Figure 1 The targeted antigen distribution of TCR-T clinical therapies from 2004 to 2019. (A) and (B) NY-ESO is the most dominant TAA (The data comes from: clinicaltrials.gov.). Other target antigens such as MART-1, WT1, virus specific antigen and other neoantigens are gradually being tried for TCR-T therapy. TCR-T, T-cell receptor engineered T cell therapy; TAA, tumor-associated antigen; MART-1, melanoma-associated antigen 1; WT1, Wilms’ tumor antigen 1.
Figure 2 The distribution and numbers of the TCR-T clinical trials in each country (The data comes from: clinicaltrials.gov.). All initiated TCR-T clinical trials numbers are counted until 2019. The United States is still the dominant leader. In the recent years, China have carried out more TCR-T clinical trials. TCR-T, T-cell receptor engineered T cell therapy.
Figure 3 The distribution of new initiated TCR-T clinical trials in the United States and China from the year of 2006 to 2019 (The data comes from: clinicaltrials.gov.). TCR-T, T-cell receptor engineered T cell therapy.

Neoantigens are potential good cancer rejection antigens, which were generated by protein somatic mutation and the resulted peptides are absent from the normal human peptidome. Both tumor-specific DNA alterations and viral open reading frames contribute to the pool of TSA. T cells targeting those antigens are not affected by central T cell tolerance, may effectively control tumor occurrence (26,27).


The limitation of TCR-T and improvement strategies

TCR-T is a kind of TCR gene-modified T cells, and would have some inherited and passive limitations. TCR recognizes HLA restricted antigens, and its binding affinity is selected at the thymus during the T cell maturation, which is a process evolved to prevent the T cells from establishing autoimmunity. However, such self-protection features of immune system can be amplified and utilized by tumor cells to keep from the attacks by T cells. In addition, genetically modified T cells may result in off-target toxicity (28). On the other hand, during the TCR-T treatment, a systemic cytokine release, known as cytokine release syndrome (CRS) (29), may induce a serious adverse event, and uncontrolled CRS will undermine TCR-T applications (22,23). In order to treat patient safely and effectively, researchers and clinicians have developed some strategies to improve the function and safety of TCR-T.

Improving the efficacy

Enhancing TCR affinity

T cells specifically target pHLA with natural affinities selected to ~1–100 µM (30-32), which limit the T cells to recognize tumor cells showing abnormal antigen presentation. Central and peripheral tolerance need low TCR affinity, so there may be no high-affinity CTLs specific for TAA in the peripheral T cell repertoire due to the deletion in the process of thymic selection or tolerance induction. In tumor micro-environment, the downregulation of MHC-peptide complex (pMHC) molecules in most tumors may cause tumor-induced immune tolerance, thus the affinity of TCR for pMHC may limit their function (33,34). Thus, increasing the affinity between TCR and pHLA may overcome tumor-induced immune tolerance and improve the TCR-T function.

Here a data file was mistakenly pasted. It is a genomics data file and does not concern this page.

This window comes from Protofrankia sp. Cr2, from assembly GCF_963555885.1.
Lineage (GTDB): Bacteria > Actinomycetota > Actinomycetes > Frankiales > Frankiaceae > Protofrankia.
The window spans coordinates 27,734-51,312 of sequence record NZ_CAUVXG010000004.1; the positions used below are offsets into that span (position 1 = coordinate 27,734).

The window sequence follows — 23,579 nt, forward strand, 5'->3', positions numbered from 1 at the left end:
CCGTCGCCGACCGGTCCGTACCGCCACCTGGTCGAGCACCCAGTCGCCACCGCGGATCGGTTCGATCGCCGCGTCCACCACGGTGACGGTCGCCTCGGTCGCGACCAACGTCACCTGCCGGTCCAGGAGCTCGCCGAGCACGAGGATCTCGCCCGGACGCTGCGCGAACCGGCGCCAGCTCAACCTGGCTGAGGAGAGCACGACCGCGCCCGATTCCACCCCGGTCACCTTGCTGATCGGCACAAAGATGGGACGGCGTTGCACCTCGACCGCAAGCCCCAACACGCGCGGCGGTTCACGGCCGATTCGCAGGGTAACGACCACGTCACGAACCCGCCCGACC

Yeast display of TCRs was used to screen stable mutants of the single-chain allo-reactive mouse 2C TCR and to enhance its affinity by 100-fold. The high-affinity 2C TCR endows the transfected T cells with more peptide sensitivity and CD8 independence (35,36). Boulter and his group demonstrated a strategy to generate stable TCR molecules, in which an inter-chain disulfide bond was introduced into the interface between constant domains of the TCR. This method is proved to be suitable for various TCRs (37).

Based on the study of Boulter, the affinity of TCRs were greatly enhanced to pM level using phage display in 2005. Li et al. demonstrated these high-affinity TCRs were specific and sensitive to target cell-surface pHLAs (38). The high-affinity TCR redirected CD8+ T cells released a wider range of soluble factors and more IL-2 than those natural affinity TCR redirected CD8+ T cells. Both HIV wild-type and mutants could be effectively controlled by high-affinity TCR-T cells (39).

Zhao group redirected human PBLs with a series of high-affinity TCRs having KD values of 4 µM, 450 nM, 84 nM, 5 nM and 26 pM to verify if T cells expressing the high-affinity TCRs would be more sensitive to cancer cells. And Robbins group also checked different mutations of 1G4 TCR for their functions and specificity. The results showed, in order to ensure the safety and reduce the cross-reactivity of TCRs to self-peptide antigens, that the affinity of TCRs to pHLA should be intermedium but not too high (40,41).

In 2006, Rosenberg group reported that there were about 12% (2 of 17) tumor regression while using wild-type MART-127-35-specific TCR-T to treat melanoma patients (NCT00091104). The infused cells could be detected in patients for a long time (21). Furthered studies indicated that there were 12% (4 of 34) and 30% (6 of 20) tumor responses while treating patients with low (DMF4) and high (DMF5) affinity TCR specific for the same MART-1 antigen, respectively (NCI-07-C-0174 and NCI-07-C-0175) (42). In addition, about 67% (4 of 6) patients with synovial cell sarcomas and 45% (5 of 11) patients with melanoma showed objective clinical responses while treated by an engineered high-avidity NY-ESO-1 TCR. And about 18% (2 of 11) patients with melanoma exhibited absolute tumor regressions which persisted for 1 year (NCI-08-C-0121) (43,44). In the clinic trials of affinity-enhanced NY-ESOC259-specific TCR-T, 16 of 20 patients (80%) with advanced multiple myeloma showed encouraging clinical responses, with 19.1 months of median progression-free survival (NCT01352286) (22). It suggested that tumor rejection may be improved with the increasement of TCR affinity.